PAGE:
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April 21, 2014 / 21 Nisan, 5774
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Posts Tagged ‘army’

Obama Scolds Egypt by Cancelling Joint Military Exercise

Thursday, August 15th, 2013

President Barack Obama announced Thursday that the Egyptian security forces’ brutal campaign against Muslim Brotherhood opponents has convinced him to cancel a major joint US-Egypt military drill that takes place every two years and is a source of prestige to the Egyptian army.

“We want to sustain our relationship with Egypt [but] our traditional cooperation cannot continue as usual when civilians are being killed in the streets,” he said.

Obama did not hint of a more severe reaction, such as reducing military aid to Egypt. GOP Sen. John McCain of Arizona, a fierce critic of the Obama administration’s foreign policy, openly hinted that U.S. Secretary of State John Kerry is partly to blame for the violence in Egypt.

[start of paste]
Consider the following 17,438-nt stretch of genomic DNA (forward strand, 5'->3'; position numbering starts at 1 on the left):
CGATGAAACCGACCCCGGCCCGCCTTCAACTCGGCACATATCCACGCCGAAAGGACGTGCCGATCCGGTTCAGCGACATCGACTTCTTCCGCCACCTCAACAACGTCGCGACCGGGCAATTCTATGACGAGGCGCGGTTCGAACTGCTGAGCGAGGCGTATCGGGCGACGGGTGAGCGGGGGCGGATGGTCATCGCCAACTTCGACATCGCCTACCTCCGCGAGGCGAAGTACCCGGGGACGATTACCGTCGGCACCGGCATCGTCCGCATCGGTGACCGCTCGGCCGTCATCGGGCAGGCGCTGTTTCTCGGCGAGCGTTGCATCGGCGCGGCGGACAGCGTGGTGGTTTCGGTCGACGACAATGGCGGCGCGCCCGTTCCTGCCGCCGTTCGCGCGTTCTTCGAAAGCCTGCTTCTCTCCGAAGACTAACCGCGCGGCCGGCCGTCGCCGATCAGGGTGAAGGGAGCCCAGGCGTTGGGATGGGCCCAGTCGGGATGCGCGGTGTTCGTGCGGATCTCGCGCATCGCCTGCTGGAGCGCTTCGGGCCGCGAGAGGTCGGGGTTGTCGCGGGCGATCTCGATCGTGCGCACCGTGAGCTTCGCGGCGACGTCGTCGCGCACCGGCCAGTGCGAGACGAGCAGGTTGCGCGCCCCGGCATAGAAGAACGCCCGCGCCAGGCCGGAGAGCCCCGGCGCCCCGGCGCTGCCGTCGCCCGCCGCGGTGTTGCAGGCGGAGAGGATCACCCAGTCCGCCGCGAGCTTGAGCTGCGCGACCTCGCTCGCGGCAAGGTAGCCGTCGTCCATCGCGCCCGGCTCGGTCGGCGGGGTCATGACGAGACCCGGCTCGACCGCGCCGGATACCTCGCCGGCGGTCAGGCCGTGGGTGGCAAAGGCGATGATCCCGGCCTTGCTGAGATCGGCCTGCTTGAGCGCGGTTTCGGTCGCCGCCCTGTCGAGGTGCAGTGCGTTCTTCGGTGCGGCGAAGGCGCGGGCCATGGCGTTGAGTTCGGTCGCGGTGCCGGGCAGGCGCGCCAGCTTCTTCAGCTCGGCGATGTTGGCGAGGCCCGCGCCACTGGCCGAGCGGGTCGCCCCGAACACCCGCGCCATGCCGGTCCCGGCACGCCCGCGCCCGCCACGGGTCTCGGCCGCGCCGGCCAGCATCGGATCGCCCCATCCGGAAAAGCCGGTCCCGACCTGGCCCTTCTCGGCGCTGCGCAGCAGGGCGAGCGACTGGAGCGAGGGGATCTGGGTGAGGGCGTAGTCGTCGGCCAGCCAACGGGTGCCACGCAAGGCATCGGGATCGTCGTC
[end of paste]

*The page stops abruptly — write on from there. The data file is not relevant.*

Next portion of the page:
“As we predicted and feared, chaos in Cairo,” McCain tweeted. “Sec Kerry praising the military takeover didn’t help.”

Supporting ‘Peace Process’ and Muslim Brotherhood via Misinformation

Thursday, August 8th, 2013

Originally published at Rubin Reports.

There’s an Arab proverb that goes like this: When an enemy extends his hand to you cut it off. If you can’t, kiss it. Who do you think is being classified as the cutting or the kissing treatment today?

In contrast to the let’s-empower-our enemies approach, two of the best Middle East expert journalists in the world have just written from different perspectives on the real Middle East and the results are refreshing. But in other media the odds are fixed at four to one against sanity.